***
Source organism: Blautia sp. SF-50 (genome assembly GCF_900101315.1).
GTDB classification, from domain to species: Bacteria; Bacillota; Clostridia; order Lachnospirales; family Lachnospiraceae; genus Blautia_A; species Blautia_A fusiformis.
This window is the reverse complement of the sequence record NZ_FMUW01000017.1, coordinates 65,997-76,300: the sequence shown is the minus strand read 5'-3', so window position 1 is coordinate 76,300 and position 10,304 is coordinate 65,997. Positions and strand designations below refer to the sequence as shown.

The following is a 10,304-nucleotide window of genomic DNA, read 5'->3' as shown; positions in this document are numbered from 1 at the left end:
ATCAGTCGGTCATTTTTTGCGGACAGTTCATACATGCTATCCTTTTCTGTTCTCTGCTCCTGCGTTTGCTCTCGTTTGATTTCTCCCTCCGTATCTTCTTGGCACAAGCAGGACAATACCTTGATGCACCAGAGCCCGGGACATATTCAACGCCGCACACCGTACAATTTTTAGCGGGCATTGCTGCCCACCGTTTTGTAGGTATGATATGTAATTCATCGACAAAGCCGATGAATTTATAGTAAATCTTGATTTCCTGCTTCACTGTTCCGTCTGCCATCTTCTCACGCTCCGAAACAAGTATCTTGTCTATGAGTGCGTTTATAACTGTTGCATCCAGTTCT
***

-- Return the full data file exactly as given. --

Source organism: Blautia sp. SF-50 (genome assembly GCF_900101315.1).
GTDB classification, from domain to species: Bacteria; Bacillota; Clostridia; order Lachnospirales; family Lachnospiraceae; genus Blautia_A; species Blautia_A fusiformis.
This window is the reverse complement of the sequence record NZ_FMUW01000017.1, coordinates 65,997-76,300: the sequence shown is the minus strand read 5'-3', so window position 1 is coordinate 76,300 and position 10,304 is coordinate 65,997. Positions and strand designations below refer to the sequence as shown.

The following is a 10,304-nucleotide window of genomic DNA, read 5'->3' as shown; positions in this document are numbered from 1 at the left end:
ATCAGTCGGTCATTTTTTGCGGACAGTTCATACATGCTATCCTTTTCTGTTCTCTGCTCCTGCGTTTGCTCTCGTTTGATTTCTCCCTCCGTATCTTCTTGGCACAAGCAGGACAATACCTTGATGCACCAGAGCCCGGGACATATTCAACGCCGCACACCGTACAATTTTTAGCGGGCATTGCTGCCCACCGTTTTGTAGGTATGATATGTAATTCATCGACAAAGCCGATGAATTTATAGTAAATCTTGATTTCCTGCTTCACTGTTCCGTCTGCCATCTTCTCACGCTCCGAAACAAGTATCTTGTCTATGAGTGCGTTTATAACTGTTGCATCCAGTTCT